German Games Industry Presents Model Bill For Development Tax Credits

Veröffentlicht am 16th Dez 2016

Games are often cutting-edge technology, and always an important economic factor and a cultural asset. It is hardly surprising that many countries support their development for one or more of these reasons, often by granting tax credits or other tax incentives. Germany however does not yet have a dedicated incentive scheme. The German games industry association BIU has set out to change that, and recently presented a draft model bill on tax incentives for video game development.

The scheme was presented to the public in November at a debate night with members of the German parliament and industry representatives. The model bill promoted by BIU and drafted with the help of a number of tax lawyers (disclosure: including the author of this article) would provide for a tax credit of 25% of eligible video game development expenses. If the amount of tax owed by the studio is lower than this amount, the studio would receive a corresponding cash pay-out from the tax authorities.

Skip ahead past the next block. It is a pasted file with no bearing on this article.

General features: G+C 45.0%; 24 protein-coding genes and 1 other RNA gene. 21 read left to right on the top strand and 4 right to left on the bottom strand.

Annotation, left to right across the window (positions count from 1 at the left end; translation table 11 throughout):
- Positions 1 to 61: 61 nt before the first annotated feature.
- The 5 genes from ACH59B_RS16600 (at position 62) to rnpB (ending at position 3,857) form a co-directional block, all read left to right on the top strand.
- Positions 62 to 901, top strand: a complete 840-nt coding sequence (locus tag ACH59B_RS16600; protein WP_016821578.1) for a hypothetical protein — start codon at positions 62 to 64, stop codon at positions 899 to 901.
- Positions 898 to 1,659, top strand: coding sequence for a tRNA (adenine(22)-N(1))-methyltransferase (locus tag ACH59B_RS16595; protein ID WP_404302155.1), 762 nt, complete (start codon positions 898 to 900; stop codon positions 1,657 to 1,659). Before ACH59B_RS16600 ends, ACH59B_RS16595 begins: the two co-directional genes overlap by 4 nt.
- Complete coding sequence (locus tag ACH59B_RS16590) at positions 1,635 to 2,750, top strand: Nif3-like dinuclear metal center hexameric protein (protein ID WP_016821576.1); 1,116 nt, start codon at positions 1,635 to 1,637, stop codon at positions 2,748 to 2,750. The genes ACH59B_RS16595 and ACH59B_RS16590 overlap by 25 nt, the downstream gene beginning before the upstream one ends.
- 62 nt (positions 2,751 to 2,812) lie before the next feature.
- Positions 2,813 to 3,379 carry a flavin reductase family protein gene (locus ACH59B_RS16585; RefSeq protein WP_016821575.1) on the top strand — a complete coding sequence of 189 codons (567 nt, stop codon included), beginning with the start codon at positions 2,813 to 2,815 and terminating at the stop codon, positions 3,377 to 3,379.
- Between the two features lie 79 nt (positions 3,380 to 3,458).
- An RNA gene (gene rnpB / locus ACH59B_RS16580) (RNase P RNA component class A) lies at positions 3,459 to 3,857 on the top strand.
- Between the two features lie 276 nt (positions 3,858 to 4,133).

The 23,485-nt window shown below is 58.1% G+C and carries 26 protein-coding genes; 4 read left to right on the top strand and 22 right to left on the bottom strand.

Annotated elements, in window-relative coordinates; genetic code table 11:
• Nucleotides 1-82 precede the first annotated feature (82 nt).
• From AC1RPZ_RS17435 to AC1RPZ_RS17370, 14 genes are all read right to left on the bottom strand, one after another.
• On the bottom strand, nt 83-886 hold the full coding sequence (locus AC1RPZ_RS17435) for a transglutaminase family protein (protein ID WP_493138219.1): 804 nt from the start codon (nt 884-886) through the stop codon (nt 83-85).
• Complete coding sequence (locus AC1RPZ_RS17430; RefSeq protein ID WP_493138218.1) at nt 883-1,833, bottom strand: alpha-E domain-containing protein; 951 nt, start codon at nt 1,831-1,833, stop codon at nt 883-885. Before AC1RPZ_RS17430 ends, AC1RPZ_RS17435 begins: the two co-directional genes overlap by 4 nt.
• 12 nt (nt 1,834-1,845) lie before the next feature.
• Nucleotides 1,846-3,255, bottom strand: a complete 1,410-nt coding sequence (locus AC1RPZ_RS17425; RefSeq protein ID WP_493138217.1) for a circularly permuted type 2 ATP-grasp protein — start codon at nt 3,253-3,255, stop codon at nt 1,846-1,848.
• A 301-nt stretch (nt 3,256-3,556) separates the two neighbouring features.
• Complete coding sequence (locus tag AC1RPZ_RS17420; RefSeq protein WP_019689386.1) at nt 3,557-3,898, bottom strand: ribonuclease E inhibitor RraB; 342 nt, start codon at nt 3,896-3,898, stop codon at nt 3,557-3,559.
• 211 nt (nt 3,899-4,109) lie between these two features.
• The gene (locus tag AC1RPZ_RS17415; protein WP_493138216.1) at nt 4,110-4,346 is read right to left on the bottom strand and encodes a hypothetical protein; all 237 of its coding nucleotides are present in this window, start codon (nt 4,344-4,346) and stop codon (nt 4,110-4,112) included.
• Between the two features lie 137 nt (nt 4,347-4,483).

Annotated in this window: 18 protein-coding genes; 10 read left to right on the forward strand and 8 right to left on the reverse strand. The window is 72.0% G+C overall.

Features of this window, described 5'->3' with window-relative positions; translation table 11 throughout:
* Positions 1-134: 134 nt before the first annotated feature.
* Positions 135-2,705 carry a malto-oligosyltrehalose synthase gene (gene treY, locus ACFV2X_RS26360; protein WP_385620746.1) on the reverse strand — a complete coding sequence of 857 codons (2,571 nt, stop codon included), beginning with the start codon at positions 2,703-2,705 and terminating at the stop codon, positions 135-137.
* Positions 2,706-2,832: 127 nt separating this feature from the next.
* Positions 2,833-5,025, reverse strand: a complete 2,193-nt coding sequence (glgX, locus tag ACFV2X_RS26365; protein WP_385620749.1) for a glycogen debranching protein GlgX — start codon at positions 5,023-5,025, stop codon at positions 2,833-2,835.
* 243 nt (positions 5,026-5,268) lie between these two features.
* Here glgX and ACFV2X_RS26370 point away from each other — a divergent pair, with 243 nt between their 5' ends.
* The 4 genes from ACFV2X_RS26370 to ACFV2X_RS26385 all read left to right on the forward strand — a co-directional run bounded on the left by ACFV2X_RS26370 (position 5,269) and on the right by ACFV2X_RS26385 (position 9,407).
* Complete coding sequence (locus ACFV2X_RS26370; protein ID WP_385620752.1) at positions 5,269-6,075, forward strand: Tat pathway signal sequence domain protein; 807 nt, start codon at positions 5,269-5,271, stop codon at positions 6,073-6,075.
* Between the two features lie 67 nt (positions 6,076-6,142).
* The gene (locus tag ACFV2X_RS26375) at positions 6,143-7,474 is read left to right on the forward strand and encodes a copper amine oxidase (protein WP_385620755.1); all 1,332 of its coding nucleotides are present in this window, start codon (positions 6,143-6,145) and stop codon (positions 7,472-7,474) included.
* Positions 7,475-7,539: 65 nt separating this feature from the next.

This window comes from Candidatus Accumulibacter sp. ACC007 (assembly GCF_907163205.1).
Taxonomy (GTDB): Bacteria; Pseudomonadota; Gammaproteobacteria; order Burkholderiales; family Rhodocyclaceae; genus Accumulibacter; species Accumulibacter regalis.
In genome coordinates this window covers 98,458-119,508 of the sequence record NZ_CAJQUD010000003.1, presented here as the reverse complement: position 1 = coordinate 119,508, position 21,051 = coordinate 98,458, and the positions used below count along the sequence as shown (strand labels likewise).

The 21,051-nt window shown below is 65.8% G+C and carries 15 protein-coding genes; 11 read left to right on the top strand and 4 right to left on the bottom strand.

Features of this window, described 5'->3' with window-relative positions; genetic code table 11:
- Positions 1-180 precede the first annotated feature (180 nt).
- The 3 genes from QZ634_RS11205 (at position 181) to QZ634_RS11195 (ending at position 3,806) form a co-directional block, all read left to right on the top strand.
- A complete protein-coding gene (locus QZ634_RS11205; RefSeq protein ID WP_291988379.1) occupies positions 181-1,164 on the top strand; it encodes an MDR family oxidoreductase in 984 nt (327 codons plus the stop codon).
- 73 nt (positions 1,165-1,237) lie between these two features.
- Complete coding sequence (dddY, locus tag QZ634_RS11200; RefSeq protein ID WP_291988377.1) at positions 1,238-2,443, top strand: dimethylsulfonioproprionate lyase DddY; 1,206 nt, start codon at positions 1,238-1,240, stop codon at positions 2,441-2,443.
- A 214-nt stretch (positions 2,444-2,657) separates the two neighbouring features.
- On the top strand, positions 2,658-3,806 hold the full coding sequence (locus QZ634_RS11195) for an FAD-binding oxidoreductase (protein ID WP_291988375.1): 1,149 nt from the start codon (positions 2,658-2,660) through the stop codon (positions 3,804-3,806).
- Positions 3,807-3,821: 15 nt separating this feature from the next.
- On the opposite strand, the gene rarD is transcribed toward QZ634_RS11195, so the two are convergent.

Under the model bill, requirements to receive the tax benefit would include the following:

  • The game must be published within five years of the start of development.
  • Within that five year period, the studio must have had eligible development expenses of EUR 200,000 or more.
  • The studio claiming the tax credit must be subject to German taxes and must be the entity controlling the development process.
  • The game must pass a test of cultural significance, the details of which are still open for debate; this is largely due to requirements of EU legislation on public subsidies and not intended as a tool of censorship or state influence on game contents.
  • The tax credit can be combined with other development incentives.

The model bill has been received very favourably by members of the legislature and other representatives of government authorities at the federal and state level, and jump-started a lively discussion within the German games industry and beyond. While no legislative steps are expected prior to the general elections in Germany in the fall of 2017, the proposal merits close attention. We will report on any developments as they materialize.

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* This article is current as of the date of its publication and does not necessarily reflect the present state of the law or relevant regulation.

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